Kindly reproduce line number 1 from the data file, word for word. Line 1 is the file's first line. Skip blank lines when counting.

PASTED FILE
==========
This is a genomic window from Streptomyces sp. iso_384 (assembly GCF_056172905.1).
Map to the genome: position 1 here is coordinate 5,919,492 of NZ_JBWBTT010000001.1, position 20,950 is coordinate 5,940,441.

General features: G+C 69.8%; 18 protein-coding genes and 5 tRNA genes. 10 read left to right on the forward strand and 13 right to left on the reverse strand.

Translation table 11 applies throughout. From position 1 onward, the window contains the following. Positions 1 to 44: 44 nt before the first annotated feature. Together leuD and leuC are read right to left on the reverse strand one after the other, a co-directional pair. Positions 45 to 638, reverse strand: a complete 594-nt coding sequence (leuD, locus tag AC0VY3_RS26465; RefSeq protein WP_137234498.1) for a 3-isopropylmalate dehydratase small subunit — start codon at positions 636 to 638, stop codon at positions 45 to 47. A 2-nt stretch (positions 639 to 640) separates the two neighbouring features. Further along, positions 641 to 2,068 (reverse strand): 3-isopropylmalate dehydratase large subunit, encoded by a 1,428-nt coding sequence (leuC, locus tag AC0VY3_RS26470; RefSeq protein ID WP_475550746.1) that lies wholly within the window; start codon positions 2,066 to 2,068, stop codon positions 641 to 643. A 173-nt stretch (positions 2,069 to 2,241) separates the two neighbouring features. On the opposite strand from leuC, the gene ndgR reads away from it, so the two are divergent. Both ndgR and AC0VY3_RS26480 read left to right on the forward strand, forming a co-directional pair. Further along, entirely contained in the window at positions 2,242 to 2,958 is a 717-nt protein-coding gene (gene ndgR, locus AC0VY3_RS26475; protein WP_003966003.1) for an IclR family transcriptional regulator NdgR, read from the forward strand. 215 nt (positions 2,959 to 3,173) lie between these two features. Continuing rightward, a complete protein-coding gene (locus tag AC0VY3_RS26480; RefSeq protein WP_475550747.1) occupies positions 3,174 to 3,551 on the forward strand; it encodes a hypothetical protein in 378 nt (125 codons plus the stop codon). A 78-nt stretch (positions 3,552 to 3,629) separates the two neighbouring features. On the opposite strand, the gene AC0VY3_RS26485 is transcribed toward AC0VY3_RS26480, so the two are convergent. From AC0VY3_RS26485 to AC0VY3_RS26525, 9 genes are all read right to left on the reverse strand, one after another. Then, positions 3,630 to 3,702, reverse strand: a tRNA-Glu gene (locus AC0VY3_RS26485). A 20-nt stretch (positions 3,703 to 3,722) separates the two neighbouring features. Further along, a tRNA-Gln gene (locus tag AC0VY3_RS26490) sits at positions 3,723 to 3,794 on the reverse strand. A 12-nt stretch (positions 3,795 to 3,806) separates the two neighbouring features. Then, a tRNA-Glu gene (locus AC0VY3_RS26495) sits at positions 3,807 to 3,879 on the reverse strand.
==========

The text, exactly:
This is a genomic window from Streptomyces sp. iso_384 (assembly GCF_056172905.1).